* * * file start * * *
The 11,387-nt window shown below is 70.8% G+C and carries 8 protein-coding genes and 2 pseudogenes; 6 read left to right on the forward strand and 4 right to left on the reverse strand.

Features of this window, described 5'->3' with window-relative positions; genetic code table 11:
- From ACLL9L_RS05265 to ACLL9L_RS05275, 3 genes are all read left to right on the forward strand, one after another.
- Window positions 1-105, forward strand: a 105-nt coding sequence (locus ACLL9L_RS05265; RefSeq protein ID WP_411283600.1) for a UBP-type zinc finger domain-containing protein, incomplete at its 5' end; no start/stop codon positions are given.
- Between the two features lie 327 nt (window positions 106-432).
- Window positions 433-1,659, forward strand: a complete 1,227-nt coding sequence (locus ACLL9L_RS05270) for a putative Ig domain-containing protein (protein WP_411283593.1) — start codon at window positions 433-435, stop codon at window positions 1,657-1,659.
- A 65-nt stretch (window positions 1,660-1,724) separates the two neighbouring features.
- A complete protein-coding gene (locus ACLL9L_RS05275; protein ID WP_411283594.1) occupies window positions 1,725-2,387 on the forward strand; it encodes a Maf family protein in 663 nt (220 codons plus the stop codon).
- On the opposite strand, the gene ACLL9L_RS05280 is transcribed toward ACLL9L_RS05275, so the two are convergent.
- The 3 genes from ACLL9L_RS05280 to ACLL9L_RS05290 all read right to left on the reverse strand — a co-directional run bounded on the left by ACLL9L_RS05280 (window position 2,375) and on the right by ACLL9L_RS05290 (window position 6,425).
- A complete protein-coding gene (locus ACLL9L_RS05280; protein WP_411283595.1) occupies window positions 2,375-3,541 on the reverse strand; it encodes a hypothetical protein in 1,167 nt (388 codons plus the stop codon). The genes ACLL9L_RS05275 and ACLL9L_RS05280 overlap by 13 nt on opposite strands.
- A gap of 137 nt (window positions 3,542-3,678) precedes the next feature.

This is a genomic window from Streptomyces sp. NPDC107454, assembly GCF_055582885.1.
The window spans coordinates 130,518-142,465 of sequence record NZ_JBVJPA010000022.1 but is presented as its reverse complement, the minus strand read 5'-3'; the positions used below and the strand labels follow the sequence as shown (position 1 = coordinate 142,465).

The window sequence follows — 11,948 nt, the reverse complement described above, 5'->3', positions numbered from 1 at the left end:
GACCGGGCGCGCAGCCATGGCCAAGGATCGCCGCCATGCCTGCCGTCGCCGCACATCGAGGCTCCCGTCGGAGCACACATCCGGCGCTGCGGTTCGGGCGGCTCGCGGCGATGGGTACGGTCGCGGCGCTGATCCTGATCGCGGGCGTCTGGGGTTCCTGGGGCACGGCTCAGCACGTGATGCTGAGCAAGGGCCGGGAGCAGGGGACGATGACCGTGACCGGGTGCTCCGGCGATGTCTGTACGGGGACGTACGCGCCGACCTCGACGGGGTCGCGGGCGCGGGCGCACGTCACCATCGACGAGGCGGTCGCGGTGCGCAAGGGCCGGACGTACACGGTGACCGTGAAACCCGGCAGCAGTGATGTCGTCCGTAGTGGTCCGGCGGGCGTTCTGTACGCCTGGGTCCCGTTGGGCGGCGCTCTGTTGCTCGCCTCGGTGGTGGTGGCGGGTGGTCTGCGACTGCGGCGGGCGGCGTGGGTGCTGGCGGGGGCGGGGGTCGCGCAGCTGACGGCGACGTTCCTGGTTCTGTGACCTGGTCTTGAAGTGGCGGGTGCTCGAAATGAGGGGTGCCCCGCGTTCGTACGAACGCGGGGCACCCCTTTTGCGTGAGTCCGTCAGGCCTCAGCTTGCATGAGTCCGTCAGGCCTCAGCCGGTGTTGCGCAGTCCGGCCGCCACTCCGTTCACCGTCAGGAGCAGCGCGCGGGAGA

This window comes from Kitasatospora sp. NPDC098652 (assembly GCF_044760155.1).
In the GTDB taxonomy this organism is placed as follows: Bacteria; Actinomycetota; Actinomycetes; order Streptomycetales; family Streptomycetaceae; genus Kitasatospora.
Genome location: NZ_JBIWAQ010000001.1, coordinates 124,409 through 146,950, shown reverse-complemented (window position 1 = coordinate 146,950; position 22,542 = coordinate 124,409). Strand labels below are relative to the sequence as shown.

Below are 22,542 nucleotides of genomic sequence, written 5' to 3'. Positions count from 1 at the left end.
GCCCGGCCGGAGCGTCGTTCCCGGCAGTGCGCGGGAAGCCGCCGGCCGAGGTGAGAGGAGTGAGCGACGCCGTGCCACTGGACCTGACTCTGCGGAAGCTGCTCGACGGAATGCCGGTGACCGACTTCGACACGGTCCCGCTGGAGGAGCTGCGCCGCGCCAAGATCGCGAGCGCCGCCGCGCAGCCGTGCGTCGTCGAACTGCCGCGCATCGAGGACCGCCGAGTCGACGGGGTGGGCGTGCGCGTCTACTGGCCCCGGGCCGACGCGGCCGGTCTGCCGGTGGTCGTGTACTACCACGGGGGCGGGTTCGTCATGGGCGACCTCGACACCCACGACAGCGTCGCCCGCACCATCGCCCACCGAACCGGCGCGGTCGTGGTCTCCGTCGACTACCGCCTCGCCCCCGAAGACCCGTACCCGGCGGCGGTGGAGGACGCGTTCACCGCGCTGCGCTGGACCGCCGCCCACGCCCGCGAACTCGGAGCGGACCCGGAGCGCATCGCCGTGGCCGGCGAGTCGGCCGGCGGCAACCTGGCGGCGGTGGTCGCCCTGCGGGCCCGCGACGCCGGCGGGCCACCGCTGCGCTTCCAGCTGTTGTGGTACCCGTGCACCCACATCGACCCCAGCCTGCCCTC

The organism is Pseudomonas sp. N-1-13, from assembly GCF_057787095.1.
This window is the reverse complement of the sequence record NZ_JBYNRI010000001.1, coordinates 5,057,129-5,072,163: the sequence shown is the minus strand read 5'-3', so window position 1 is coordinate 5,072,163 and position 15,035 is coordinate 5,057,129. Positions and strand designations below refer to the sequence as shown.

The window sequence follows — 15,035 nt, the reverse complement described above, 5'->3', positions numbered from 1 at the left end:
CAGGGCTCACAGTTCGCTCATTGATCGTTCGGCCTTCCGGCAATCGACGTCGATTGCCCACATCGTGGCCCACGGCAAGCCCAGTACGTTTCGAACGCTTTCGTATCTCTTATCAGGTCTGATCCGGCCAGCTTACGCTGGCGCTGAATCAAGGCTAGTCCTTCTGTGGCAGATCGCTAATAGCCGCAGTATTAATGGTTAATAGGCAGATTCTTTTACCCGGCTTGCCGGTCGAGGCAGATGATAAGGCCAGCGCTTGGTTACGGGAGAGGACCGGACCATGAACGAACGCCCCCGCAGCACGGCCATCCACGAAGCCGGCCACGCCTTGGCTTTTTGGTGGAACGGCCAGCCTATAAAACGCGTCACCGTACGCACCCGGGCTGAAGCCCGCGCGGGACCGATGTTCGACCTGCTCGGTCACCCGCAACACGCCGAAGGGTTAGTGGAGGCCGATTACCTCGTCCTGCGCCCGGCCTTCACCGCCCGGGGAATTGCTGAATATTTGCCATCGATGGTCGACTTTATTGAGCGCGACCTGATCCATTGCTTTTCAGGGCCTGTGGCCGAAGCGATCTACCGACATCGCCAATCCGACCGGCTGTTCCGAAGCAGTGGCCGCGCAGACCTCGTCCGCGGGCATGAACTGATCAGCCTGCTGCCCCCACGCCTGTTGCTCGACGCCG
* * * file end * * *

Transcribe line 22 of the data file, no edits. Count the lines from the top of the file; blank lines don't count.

The organism is Pseudomonas sp. N-1-13, from assembly GCF_057787095.1.